By Lucia Mutikani
WASHINGTON (Reuters) – U.S. private employers stepped up hiring in November and consumer spending increased last month, the latest signs of economic strength that could further cement the case for an interest rate hike from the Federal Reserve next month.
The data on Wednesday also showed income rising solidly and savings climbing to a seven-month high in October, positioning households to boost spending in the future.
“There is nothing in today’s reports that put a roadblock in front of a Fed rate hike in December. The economy continues to move ahead powered by the American consumer who has got the income to both spend and save for a rainy day,” said Chris Rupkey, chief economist at MUFG Union Bank in New York.
The ADP National Employment Report showed that private payrolls increased by 216,000 jobs this month, well above economists’ expectations for a gain of 165,000 jobs. The report is jointly developed with Moody’s Analytics.
The ADP figures come ahead of the Labor Department’s more comprehensive employment report on Friday, which includes both public and private sector payrolls. Economists polled by Reuters are looking for nonfarm employment to have risen by 175,000 jobs in November after increasing by 161,000 jobs in October.
In a separate report, the Commerce Department said consumer spending, which accounts for about 70 percent of U.S. economic activity, increased 0.3 percent after an upwardly revised 0.7 percent gain in September. Spending in September was previously reported to have risen 0.5 percent.
A third report showing a marginal increase in contracts to buy previously owned homes last month, however, put a wrinkle in an otherwise brightening economic outlook.
The consumer spending and private hiring reports added to data on residential construction, home sales, inflation and manufacturing that have suggested the economy sustained its momentum early in the fourth quarter after growing at its quickest pace in two years in the July-September period.
The government reported on Tuesday that gross domestic product increased at a 3.2 percent annual rate in the third quarter, driven by strong consumer spending and a surge in soybean exports.
A strengthening economy, together with a labor market that is near full employment could make the Fed comfortable to hike rates at its Dec. 13-14 policy meeting. The U.S. central bank raised its overnight benchmark interest rate last December for the first time in nearly a decade.
The dollar <.DXY> was trading higher against a basket of currencies, while prices for U.S. government bonds fell. Stocks on Wall Street generally rose, with both the Dow Jones industrial average <.DJI> and the S&P 500 index <.SPX> hitting record intraday highs.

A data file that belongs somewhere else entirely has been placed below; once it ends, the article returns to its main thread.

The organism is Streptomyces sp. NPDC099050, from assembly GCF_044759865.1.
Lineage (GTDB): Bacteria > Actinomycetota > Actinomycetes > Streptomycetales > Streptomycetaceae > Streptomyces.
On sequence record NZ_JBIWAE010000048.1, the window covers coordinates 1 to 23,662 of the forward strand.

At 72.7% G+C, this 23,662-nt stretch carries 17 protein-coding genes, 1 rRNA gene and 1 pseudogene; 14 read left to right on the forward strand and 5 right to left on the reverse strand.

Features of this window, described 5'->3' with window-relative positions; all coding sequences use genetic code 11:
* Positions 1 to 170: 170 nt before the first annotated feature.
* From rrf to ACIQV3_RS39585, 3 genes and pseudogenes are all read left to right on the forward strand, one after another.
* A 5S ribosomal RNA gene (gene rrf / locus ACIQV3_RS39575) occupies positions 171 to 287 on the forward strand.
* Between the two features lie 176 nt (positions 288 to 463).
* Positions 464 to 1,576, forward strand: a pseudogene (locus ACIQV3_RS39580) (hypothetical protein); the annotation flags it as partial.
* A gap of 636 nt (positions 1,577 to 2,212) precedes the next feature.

Consumer spending could get further support next year if U.S. President-elect Donald Trump’s proposals to cut taxes and boost spending are approved by Congress.
With consumer spending firming, inflation continued to gain in October. The personal consumption expenditures (PCE) price index rose 0.2 percent after similar increases in both August and September. In the 12 months through October the PCE price index rose 1.4 percent, the biggest advance since October 2014, after increasing 1.2 percent in September.
Excluding food and energy, the so-called core PCE price index gained 0.1 percent after rising by the same margin in September. That left the year-on-year increase in the core PCE at 1.7 percent in October. The core PCE has increased by that same margin for three straight months.
The core PCE is the Fed’s preferred inflation measure and is running below its 2 percent target.
“The bottoming out in energy prices earlier this year has contributed to stronger overall inflation,” said Gus Faucher, deputy chief economist at PNC Financial in Pittsburgh.
“Inflation will continue to pick up over the next couple of years. Stronger wage growth as the labor market continues to tighten will lead firms to raise prices, as will the pass-through of higher energy prices throughout the broader economy.”
The sustained uptick in price pressures, however, curbed the gain in inflation-adjusted consumer spending, which increased 0.1 percent last month after rising 0.5 percent in September. That suggests some moderation in consumer spending this quarter from the third quarter’s solid 2.8 percent pace.
Overall consumer spending in October was supported by a 1.0 percent increase in purchases of long-lasting manufactured goods such as automobiles. Spending on services fell 0.2 percent.
Personal income rose 0.6 percent last month after increasing 0.4 percent in September. Wages and salaries advanced 0.5 percent for a second straight month.
Savings increased to $860.2 billion, the highest level since March of this year, from $814.1 billion in September.
(Reporting by Lucia Mutikani; Additional reporting by Dan Burns and David Lawder; Editing by Paul Simao)